Arianna “Kala” Brame is a multi-instrumentalist, composer, producer, poet and MC based in Brooklyn, NY. Trained in classical and jazz piano at Westminster Conservatory and Sarah Lawrence College, Kala is also a student of percussion, West African and Afro Latin drumming. Kala and The Lost Tribe has performed in New York City at many venues including Baby’s Alright, The Bowery Electric, National Sawdust, le Poisson Rouge, and had the esteemed honor of playing Blue Note’s Late Night Groove Series.
The Lost Tribe is the host of ancestors and spirit allies that walk with and guide us—artistically and practically—in day-to-day life. To honor The Lost Tribe is to acknowledge, invoke, and celebrate ancestral presence and support. In numerous cosmologies from around the world, it is believed that these pantheons of deities are our ancestors, once living members of our communities. With this awareness, we – living ancestors of future generations- are also members of The Lost Tribe. May we remember the shoulders we stand on, the responsibility we have as individuals in our communities, and the cycle we will fulfill in the future when it is our turn and privilege to give back to those who have inherited our legacy.
How long have you been creating your art?
I’ve been playing piano since I was six and started recording my own tunes on a tape recorder a couple years later.
Where are you from? How does that influence your art?
I’m from Trenton, NJ, and currently live in Brooklyn, NY. Living in NYC gives me the push I need to pursue my craft at a high caliber.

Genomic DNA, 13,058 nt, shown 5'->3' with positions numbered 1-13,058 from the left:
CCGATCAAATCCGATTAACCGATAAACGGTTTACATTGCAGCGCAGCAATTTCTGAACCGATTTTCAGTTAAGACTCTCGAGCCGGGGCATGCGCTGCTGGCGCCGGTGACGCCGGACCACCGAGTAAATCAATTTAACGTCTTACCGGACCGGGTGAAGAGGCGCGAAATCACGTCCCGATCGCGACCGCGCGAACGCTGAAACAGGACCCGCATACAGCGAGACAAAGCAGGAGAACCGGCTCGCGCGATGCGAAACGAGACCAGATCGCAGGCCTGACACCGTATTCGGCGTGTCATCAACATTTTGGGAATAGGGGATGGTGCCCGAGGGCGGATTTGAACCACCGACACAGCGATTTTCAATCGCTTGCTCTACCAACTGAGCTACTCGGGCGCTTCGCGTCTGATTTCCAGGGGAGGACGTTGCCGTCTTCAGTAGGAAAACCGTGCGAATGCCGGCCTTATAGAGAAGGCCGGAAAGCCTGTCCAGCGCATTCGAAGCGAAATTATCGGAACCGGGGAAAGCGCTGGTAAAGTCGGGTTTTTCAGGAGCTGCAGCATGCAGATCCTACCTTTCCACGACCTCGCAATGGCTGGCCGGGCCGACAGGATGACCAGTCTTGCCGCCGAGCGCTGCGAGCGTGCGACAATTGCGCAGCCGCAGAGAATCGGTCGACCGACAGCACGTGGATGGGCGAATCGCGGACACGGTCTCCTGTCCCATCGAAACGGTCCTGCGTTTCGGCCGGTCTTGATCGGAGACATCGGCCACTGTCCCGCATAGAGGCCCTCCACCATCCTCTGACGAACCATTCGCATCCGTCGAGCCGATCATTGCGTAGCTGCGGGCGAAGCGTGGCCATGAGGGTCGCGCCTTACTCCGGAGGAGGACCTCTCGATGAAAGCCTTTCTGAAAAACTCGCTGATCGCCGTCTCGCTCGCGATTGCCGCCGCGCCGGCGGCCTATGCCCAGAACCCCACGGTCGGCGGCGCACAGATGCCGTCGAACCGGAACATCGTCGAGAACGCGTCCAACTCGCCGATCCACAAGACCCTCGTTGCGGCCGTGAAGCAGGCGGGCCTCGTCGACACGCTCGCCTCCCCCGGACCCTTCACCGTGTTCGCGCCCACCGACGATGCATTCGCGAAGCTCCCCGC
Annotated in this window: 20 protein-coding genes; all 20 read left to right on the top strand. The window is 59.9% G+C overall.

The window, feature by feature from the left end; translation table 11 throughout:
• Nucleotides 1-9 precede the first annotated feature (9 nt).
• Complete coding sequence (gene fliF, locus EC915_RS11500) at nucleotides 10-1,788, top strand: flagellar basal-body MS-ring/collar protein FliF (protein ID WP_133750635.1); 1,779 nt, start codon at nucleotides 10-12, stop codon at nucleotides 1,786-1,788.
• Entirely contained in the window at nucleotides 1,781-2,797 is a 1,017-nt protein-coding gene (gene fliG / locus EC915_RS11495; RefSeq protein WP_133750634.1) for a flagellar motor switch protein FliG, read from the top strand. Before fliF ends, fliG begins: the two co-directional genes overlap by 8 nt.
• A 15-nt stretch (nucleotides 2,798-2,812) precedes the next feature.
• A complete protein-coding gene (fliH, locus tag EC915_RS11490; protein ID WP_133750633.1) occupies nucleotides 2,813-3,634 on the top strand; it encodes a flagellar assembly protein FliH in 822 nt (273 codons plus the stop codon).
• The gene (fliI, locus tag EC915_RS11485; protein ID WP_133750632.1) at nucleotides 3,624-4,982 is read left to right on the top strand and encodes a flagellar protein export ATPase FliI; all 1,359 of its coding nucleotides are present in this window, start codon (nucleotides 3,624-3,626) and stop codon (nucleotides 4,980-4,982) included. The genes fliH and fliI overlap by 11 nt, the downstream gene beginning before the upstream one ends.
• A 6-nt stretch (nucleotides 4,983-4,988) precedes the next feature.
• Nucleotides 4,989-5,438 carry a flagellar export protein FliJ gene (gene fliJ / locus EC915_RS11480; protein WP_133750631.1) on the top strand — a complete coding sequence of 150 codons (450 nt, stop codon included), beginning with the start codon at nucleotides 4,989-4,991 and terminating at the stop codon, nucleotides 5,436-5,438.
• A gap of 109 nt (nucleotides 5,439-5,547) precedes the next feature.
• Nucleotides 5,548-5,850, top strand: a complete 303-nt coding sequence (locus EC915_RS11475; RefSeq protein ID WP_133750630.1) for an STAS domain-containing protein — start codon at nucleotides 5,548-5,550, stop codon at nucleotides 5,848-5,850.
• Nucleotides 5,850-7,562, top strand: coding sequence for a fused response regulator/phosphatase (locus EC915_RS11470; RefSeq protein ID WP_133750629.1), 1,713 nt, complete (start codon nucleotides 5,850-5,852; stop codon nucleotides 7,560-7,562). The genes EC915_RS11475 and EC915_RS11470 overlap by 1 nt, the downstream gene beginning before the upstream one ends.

What are you currently working on or recently finished?
The Art of Balance EP dropped on September 27, 2018. The EP is a timeless offering that is both personal and culturally affirming.
What is your inspiration? And, why?
I’m inspired to tell my story, in my voice, in my words and obviously, it wasn’t being told because it was mine. However, I was driven by the fact that stories and voices like mine are incredibly marginalized in both mainstream and underground Hip-Hop. My goal is to tell my story authentically while also leaving lots of room for like-minded and like-spirited individuals to see themselves in my work and be inspired and moved by it.
What do you hope to achieve as an artist?
I want to travel the world, playing live and making a handsome living off it. I want to collaborate with other artists on similar wavelengths and have the time and energy to let the juices flow. I’d like to continue my teaching work and hope to open an Alvin Ailey type school but with interdisciplinary arts.
How would you describe your experience in the music industry?
I’ve encountered a lot of machismo as a female and masculine presenting bandleader, producer, composer, multi-instrumentalist, and MC. Lots of patronizing, over-explaining and second guessing of my decisions and desires.
Did music play an integral role in your coming out? If yes, how so?
No. However, Erykah Badu’s “Baduism Live” album was playing the first time I was with a woman in college.
Given challenges facing our country and community, in your opinion, what is most needed for the queer community now? How can the music scene advance that goal?
In short, be yourself unapologetically and be safe. As far as the music industry, offer various representations of queer identity other than tropes that uphold the same oppressive narratives and actions.
Top 3 Major Influences.
Lauryn Hill (The Fugees), Black Starr (Talib and Mos), and John Coltrane.
Finish: Art is….
You can find LiKWUiD and other queer artists at the Womxn Fuck Shit Up Festival (WFSU) on April 20, in Washington, D.C.